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Penile Prosthesis Use Decreasing in Erectile Dysfunction

Increased likelihood of PP use for men aged 65 to 74, those with Charlson comorbidity score >1

TUESDAY, June 30, 2015 (HealthDay News) — Use of penile prosthesis (PP) insertion has decreased for erectile dysfunction (ED), according to a study published online June 22 in the Journal of Sexual Medicine.

Daniel J. Lee, M.D., from the Weill Cornell Medical College in New York City, and colleagues assessed use of PP in an analysis of the 5 percent Medicare Public Use Files from 2001 to 2010. Factors associated with PP placement, type of PP utilized, and revision were identified in regression analysis.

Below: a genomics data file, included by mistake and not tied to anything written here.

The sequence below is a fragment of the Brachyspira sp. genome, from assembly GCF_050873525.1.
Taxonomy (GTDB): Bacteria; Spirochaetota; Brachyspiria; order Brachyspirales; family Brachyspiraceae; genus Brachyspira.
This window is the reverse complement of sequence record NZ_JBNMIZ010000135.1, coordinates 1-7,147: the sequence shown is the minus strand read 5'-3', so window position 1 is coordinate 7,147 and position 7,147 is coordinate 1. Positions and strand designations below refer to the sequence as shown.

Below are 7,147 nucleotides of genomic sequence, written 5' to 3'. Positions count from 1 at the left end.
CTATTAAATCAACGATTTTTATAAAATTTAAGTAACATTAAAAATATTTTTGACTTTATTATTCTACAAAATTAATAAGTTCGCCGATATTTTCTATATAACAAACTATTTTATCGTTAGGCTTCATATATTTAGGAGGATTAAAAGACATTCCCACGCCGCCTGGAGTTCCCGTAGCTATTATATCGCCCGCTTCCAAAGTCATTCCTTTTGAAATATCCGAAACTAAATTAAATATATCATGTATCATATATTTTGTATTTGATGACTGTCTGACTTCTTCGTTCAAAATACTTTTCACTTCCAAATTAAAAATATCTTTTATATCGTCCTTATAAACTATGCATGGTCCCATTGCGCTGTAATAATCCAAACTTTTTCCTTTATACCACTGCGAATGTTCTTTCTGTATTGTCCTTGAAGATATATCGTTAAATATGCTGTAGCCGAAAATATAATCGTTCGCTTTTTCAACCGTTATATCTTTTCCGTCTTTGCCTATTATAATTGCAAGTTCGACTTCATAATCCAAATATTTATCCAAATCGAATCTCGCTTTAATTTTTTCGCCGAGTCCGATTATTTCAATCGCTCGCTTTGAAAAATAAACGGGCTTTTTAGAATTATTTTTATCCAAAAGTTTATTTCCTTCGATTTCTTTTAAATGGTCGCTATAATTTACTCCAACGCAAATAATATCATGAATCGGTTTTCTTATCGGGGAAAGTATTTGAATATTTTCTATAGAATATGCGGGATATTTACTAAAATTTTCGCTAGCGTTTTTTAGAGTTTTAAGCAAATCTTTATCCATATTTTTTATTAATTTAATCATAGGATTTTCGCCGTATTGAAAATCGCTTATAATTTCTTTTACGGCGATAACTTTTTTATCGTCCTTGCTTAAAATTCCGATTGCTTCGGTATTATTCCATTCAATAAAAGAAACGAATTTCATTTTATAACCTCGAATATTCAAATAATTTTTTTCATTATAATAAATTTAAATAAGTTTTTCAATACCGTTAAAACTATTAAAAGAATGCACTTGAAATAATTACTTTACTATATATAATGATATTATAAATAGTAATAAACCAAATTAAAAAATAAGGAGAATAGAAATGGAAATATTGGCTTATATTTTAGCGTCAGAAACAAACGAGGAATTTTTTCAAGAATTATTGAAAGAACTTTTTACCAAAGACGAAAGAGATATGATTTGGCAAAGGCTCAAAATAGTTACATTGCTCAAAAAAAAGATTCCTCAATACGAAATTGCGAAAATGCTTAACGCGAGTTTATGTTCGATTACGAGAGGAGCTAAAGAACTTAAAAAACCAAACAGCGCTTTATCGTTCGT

The researchers found that 3 percent of the 1,763,260 men diagnosed with ED underwent PP insertion. There was a decrease noted in utilization of PP for ED, from 4.6 percent in 2002 to 2.3 percent in 2010 (P = 0.01). The decrease was significant across all demographic factors, including age, ethnicity, and geographic location. The likelihood of utilizing PP insertion for ED was increased for men aged 65 to 74 years, those from the U.S. South and West, and those with Charlson comorbidity scores of >1 (P < 0.01). Compared with Caucasian men, African-American men were more likely to have a semi-rigid versus a multicomponent inflatable PP, and to undergo a revision or removal of PP (P < 0.01).

“The surgical management of ED with PP implantation changed significantly between 2001 and 2010,” the authors write.

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